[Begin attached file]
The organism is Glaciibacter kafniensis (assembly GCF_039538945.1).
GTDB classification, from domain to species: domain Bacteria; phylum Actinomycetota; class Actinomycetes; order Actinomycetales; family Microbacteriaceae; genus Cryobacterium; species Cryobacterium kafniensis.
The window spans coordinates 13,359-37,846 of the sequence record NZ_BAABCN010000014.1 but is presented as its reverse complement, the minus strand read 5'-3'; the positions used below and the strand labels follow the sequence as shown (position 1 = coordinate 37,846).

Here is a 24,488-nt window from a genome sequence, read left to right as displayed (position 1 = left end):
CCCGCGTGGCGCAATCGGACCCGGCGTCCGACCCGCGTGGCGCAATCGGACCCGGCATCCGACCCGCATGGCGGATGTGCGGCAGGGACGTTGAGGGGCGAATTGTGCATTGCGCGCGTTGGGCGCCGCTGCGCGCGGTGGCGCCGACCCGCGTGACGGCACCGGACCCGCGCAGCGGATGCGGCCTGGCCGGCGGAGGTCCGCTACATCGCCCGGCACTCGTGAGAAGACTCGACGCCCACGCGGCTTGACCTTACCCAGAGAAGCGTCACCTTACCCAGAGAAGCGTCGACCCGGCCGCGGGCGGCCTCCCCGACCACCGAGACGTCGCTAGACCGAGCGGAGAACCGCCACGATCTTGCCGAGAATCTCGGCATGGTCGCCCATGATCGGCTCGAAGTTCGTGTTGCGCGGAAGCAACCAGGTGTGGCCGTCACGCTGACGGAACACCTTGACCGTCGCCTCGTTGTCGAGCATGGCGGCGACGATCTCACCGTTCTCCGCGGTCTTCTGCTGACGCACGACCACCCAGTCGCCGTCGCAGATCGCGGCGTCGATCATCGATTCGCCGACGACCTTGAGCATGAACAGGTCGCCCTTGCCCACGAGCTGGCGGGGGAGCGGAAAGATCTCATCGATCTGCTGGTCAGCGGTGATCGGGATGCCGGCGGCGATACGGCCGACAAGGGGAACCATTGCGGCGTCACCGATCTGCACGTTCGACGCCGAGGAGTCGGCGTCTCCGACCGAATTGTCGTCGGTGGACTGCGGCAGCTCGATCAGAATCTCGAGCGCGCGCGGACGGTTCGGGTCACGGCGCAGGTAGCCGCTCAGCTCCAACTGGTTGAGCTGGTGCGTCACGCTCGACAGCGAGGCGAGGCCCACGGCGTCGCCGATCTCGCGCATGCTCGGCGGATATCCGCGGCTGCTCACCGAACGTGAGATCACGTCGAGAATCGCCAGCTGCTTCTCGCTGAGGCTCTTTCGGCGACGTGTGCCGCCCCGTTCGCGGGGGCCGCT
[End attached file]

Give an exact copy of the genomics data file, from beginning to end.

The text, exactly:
The organism is Glaciibacter kafniensis (assembly GCF_039538945.1).
GTDB classification, from domain to species: domain Bacteria; phylum Actinomycetota; class Actinomycetes; order Actinomycetales; family Microbacteriaceae; genus Cryobacterium; species Cryobacterium kafniensis.
The window spans coordinates 13,359-37,846 of the sequence record NZ_BAABCN010000014.1 but is presented as its reverse complement, the minus strand read 5'-3'; the positions used below and the strand labels follow the sequence as shown (position 1 = coordinate 37,846).

Here is a 24,488-nt window from a genome sequence, read left to right as displayed (position 1 = left end):
CCCGCGTGGCGCAATCGGACCCGGCGTCCGACCCGCGTGGCGCAATCGGACCCGGCATCCGACCCGCATGGCGGATGTGCGGCAGGGACGTTGAGGGGCGAATTGTGCATTGCGCGCGTTGGGCGCCGCTGCGCGCGGTGGCGCCGACCCGCGTGACGGCACCGGACCCGCGCAGCGGATGCGGCCTGGCCGGCGGAGGTCCGCTACATCGCCCGGCACTCGTGAGAAGACTCGACGCCCACGCGGCTTGACCTTACCCAGAGAAGCGTCACCTTACCCAGAGAAGCGTCGACCCGGCCGCGGGCGGCCTCCCCGACCACCGAGACGTCGCTAGACCGAGCGGAGAACCGCCACGATCTTGCCGAGAATCTCGGCATGGTCGCCCATGATCGGCTCGAAGTTCGTGTTGCGCGGAAGCAACCAGGTGTGGCCGTCACGCTGACGGAACACCTTGACCGTCGCCTCGTTGTCGAGCATGGCGGCGACGATCTCACCGTTCTCCGCGGTCTTCTGCTGACGCACGACCACCCAGTCGCCGTCGCAGATCGCGGCGTCGATCATCGATTCGCCGACGACCTTGAGCATGAACAGGTCGCCCTTGCCCACGAGCTGGCGGGGGAGCGGAAAGATCTCATCGATCTGCTGGTCAGCGGTGATCGGGATGCCGGCGGCGATACGGCCGACAAGGGGAACCATTGCGGCGTCACCGATCTGCACGTTCGACGCCGAGGAGTCGGCGTCTCCGACCGAATTGTCGTCGGTGGACTGCGGCAGCTCGATCAGAATCTCGAGCGCGCGCGGACGGTTCGGGTCACGGCGCAGGTAGCCGCTCAGCTCCAACTGGTTGAGCTGGTGCGTCACGCTCGACAGCGAGGCGAGGCCCACGGCGTCGCCGATCTCGCGCATGCTCGGCGGATATCCGCGGCTGCTCACCGAACGTGAGATCACGTCGAGAATCGCCAGCTGCTTCTCGCTGAGGCTCTTTCGGCGACGTGTGCCGCCCCGTTCGCGGGGGCCGCT